Television game showproducer and star Jack Barry died Wednesday...

NEW YORK -- Television game showproducer and star Jack Barry died Wednesday while jogging in Central Park, hospital officials said. He was 66.

Barry, who created the popular daytime game show 'The Joker's Wild' and hosted it for the past 12 years, was pronounced dead at Lenox Hill Hospital about 1:20 p.m. The exact cause of death was not immediately released, a hospital spokeswoman said.


Barry and his wife had just returned from a European vacation to visit their daughter, Barbara, in Spain, said Gene Shefrin, a spokesman for Barry's production studio.

Barry was jogging in Manhattan's Central Park near 64th Street and Fifth Avenue when he collapsed, a hospital spokeswoman said.

Barry started a broadcasting career in the early 1940s at WTTM in Trenton, N.J., then moved to WOR in New York and became partners with Dan Enright.

As well as creating the 'The Joker's Wild,' Barry and Enright Productions created the longest-running daytime quiz show in network television history: 'Concentration.'

In the late 1960s, Barry was the host and co-producer of the '21' show, the highest rated game show at the time of the so-called quiz show scandals.

Barry's '21,' along with other game shows such as the '$64,000 Question,' was pulled off the air because producers were accused of feeding answers to contestants.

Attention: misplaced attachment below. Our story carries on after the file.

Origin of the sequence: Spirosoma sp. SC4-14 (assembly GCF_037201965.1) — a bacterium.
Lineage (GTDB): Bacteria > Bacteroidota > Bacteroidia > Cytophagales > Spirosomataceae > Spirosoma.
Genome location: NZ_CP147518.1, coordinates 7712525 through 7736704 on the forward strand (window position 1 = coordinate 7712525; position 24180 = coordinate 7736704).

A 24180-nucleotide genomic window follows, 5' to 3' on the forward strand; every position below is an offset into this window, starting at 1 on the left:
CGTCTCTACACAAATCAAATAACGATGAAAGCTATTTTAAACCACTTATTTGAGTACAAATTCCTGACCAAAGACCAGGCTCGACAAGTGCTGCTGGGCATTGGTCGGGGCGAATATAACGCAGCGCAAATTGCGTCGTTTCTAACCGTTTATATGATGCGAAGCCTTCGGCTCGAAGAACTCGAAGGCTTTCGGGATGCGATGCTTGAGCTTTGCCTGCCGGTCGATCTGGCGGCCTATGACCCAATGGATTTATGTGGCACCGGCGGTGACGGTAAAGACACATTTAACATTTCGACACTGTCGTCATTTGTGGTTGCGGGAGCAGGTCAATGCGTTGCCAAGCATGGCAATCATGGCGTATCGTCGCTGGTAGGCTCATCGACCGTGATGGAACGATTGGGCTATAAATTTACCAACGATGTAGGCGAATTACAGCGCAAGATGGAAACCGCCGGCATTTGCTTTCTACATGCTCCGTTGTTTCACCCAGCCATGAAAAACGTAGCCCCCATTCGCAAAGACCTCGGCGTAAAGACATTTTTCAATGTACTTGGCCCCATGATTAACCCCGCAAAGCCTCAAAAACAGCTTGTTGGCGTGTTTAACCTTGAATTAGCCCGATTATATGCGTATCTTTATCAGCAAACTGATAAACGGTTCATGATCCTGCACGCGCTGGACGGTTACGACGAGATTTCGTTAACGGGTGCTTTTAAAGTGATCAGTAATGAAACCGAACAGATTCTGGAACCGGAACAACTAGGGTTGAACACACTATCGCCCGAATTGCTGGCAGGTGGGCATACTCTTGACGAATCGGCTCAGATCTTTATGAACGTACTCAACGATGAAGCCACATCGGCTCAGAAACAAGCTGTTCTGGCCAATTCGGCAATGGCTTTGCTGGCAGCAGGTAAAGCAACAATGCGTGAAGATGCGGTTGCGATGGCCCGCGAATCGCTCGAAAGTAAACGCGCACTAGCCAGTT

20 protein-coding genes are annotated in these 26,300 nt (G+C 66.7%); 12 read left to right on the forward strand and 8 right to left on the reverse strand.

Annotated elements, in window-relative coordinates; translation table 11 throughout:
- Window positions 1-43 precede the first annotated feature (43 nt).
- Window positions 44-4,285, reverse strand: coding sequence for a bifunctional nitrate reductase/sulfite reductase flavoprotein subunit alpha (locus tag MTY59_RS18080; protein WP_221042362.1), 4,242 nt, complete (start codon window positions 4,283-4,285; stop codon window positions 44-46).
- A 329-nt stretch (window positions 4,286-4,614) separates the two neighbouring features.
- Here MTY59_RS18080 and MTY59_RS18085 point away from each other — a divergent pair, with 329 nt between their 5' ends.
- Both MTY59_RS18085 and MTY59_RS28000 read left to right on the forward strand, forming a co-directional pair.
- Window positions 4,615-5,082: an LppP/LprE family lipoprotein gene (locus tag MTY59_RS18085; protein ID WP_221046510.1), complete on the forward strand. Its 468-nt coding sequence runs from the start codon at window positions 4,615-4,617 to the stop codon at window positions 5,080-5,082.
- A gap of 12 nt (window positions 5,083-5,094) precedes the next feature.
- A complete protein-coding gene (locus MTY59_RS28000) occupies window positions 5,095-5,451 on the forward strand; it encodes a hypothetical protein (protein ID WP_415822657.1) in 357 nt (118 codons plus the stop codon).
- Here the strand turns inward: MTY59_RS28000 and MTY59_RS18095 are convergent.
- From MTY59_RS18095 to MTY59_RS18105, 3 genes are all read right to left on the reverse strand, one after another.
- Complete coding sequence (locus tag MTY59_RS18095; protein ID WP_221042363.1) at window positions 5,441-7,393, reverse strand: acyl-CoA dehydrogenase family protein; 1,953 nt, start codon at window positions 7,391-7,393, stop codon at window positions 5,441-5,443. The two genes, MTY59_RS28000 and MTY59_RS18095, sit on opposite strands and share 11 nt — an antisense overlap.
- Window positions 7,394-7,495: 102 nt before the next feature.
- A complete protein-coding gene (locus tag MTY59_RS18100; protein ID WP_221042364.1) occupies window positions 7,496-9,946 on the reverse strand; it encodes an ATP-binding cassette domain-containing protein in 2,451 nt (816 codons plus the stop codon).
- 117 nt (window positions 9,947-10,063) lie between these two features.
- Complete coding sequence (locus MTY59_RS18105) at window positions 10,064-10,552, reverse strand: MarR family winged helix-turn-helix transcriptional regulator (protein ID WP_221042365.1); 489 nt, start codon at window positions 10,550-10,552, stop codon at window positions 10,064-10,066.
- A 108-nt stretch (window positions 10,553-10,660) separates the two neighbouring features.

'Because he was at the top, he took the biggest fall and he was out of television for four or five years,' Shefrin said. 'It was a common practice at that time for game show producers to feed questions or answers, or both, to their contestants. It was not illegal at that time, but it is now.'

Legal charges were not lodged against Barry, Shefrin said.

'Because he was in the eye of the storm, it took him until 1972 until he could get back into television, with KTLA (in Los Angeles). That started his comeback, and he climbed back to the top,' Shefrin said.

Barry and Enright also created and produced 'Tic Tac Dough,' the daily NBC series 'Hot Potato' and produced for cable television 'Nipsey Russell's Juvenile Jury.'

Barry created the original radio version of Juvenile Jury in 1946. It aired on NBC-TV in 1947 as NBC's first commercially sponsored show on its East Coast network. The program went national during the 1950s.

Barry and Enright also produced the quiz shows 'Life begins at 80,' 'Winky Dink and You' and 'Dough Re Mi.'

Barry was the owner and operator of Jack Barry Cable TV System in Los Angeles and was a partner in several other municipal cable systems nationwide. He produced several movies including the recently successful 'Private Lessons.'


Barry, who moved to Los Angeles in 1962, is survived by his wife, Patte Preble Barry, and their four children.

Funeral services were not immediately set.

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